There’s no way to hear the story about rock guitarist Eric Clapton’s 4-year-old son, Conor, without being overcome with shock and sadness.
Conor fell 49 stories to his death in New York City in March 1991 after a maintenance worker opened a 6-by-4-foot window in the apartment where Conor was staying with his mother on vacation. According to the New York Times, Conor, unaware the window was open, ran across the room and fell through the opening. The window did not have a protective apparatus around it.
This tragedy is well known because it involved a public figure, but falls from windows are more common than people might think. According to the Safe Kids Worldwide 2015 Report to the Nation: Protecting Children in Your Home, about eight children under age 5 die each year from falling out a window, and more than 3,300 are injured seriously enough to go to the hospital.
The National Safety Council Window Safety Task Force offers these suggestions to help protect children:
- Remember, there is no substitute for adult supervision when it comes to window safety; keep an eye on children and keep their play safely away from windows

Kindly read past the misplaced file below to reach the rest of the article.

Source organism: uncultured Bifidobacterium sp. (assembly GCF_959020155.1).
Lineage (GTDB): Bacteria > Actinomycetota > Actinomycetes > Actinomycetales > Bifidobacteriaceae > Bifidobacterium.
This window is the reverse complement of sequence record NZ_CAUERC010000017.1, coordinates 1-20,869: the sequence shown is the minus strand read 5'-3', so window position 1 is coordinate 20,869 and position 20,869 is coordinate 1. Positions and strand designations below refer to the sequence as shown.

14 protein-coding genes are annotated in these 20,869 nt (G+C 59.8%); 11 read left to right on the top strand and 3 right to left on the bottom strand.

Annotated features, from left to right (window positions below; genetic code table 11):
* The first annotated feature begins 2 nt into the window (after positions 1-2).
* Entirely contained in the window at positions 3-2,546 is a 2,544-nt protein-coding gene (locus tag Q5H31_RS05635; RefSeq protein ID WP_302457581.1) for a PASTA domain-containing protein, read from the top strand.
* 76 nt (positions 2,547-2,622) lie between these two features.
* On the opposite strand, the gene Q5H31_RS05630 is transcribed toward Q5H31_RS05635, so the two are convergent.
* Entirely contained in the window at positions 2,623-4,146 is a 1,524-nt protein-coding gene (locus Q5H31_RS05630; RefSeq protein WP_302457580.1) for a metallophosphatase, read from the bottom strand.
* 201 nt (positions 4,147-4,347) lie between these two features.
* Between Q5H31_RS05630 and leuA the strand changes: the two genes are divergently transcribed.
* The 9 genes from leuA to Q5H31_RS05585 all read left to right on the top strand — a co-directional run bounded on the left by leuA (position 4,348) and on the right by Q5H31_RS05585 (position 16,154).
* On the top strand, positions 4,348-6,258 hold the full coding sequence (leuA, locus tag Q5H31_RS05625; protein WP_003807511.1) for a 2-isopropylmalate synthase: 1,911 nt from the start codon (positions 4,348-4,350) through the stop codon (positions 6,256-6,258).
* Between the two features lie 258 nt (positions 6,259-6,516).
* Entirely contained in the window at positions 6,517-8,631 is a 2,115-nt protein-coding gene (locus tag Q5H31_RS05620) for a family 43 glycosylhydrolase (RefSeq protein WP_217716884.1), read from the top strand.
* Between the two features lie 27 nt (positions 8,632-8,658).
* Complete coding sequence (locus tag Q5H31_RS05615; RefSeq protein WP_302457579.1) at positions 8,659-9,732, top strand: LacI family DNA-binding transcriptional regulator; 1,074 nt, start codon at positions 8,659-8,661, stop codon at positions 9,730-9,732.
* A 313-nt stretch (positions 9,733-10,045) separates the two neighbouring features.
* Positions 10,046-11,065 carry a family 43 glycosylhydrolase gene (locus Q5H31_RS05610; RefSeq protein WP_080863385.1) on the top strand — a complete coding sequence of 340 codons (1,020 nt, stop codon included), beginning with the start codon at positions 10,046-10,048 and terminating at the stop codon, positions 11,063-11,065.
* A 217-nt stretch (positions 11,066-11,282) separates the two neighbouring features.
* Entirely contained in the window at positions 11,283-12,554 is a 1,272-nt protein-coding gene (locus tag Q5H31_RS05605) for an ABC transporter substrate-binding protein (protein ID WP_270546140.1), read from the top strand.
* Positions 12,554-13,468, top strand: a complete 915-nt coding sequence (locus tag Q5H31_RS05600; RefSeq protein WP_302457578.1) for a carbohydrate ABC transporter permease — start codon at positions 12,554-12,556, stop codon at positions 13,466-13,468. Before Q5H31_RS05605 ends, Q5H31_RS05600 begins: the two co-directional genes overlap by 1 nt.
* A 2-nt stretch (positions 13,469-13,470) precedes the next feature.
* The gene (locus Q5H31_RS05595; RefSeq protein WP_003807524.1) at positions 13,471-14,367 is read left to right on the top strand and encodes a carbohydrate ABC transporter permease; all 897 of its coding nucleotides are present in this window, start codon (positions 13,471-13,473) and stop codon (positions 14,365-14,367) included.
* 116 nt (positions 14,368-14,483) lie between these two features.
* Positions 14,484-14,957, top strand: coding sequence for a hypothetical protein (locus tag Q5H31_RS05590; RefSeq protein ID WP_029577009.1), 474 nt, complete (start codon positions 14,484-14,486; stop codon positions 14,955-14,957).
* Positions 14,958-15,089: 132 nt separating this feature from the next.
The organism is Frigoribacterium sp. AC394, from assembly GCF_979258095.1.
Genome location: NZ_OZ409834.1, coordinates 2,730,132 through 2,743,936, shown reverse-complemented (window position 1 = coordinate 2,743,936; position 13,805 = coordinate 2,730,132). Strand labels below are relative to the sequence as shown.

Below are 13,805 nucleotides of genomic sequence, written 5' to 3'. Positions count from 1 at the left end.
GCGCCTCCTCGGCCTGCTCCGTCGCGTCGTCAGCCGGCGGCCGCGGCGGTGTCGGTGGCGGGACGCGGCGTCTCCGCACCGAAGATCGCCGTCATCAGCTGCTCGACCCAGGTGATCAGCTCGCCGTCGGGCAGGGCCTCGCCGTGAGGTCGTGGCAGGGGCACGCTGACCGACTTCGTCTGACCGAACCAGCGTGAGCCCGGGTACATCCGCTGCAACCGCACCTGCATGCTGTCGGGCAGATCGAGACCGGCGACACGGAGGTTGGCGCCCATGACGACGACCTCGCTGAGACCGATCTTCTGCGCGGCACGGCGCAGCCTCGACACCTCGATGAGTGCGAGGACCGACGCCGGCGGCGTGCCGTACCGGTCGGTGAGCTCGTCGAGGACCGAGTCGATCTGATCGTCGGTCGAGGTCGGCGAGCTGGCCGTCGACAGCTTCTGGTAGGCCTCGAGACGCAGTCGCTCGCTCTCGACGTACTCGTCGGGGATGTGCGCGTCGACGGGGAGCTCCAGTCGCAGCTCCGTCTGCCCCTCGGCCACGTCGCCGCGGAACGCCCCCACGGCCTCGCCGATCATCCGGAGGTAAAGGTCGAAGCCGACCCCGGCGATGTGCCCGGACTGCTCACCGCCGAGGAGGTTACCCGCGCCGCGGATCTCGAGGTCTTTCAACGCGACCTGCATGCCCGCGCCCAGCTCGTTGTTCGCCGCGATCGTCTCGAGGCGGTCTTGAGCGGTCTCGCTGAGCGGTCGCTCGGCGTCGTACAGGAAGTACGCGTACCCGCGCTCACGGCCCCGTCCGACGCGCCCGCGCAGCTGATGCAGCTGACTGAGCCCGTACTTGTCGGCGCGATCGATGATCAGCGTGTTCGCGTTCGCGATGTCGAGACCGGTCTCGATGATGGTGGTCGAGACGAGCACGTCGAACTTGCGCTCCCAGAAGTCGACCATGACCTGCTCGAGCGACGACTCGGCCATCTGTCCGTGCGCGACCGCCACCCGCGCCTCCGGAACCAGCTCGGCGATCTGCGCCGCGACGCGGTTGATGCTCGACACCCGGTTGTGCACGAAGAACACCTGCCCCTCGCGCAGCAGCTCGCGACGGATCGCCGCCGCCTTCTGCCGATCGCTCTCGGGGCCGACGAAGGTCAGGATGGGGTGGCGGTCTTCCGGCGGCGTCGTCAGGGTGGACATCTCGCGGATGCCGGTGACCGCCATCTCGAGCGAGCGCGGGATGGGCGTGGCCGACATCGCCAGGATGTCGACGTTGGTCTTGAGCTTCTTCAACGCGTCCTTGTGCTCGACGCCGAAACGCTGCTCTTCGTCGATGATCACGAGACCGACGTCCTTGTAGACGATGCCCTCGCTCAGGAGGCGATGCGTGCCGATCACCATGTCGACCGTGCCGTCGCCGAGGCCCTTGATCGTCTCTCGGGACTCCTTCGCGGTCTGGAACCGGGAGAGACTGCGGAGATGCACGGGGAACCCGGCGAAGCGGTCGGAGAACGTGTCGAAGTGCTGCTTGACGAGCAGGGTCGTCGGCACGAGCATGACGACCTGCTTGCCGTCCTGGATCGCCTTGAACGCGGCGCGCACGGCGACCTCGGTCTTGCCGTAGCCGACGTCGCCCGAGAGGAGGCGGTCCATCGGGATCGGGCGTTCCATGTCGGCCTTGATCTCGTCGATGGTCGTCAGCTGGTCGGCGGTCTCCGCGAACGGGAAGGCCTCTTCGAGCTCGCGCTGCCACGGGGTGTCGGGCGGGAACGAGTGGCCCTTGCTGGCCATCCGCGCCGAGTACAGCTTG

- Keep windows closed and locked when children are present
- When opening windows for ventilation, make sure children can't reach them
- For a double-hung window on an upper floor of the home, open the top sash nearest the ceiling for ventilation while keeping the bottom sash closed
- Don't rely on insect screens to prevent a fall; they are not designed to withstand the weight of a person
- Keep furniture away from windows as they could tempt a curious child to climb and potentially fall
- Don't allow children to jump on beds or other furniture, which could lead to a fall
- If there are young children in the home, install ASTM-approved fall prevention devices on limited-opening hardware, which only allows a window to open a few inches
NSC, along with window and door industry professionals and other safety advocates, formed the
Window Safety Task Force in 1997 to educate caregivers about window safety.
Since its inception, the Task Force has distributed thousands of information kits with tips for preventing falls and using windows as emergency escape routes. These efforts seek to decrease residential fire deaths.
Windows Save Lives
According to most residential building codes, bedrooms and other sleeping areas must have a secondary means of escape in case of fire or smoke, and that exit is often a window.
Just having windows designated for escape is not enough; they also must be safe and accessible.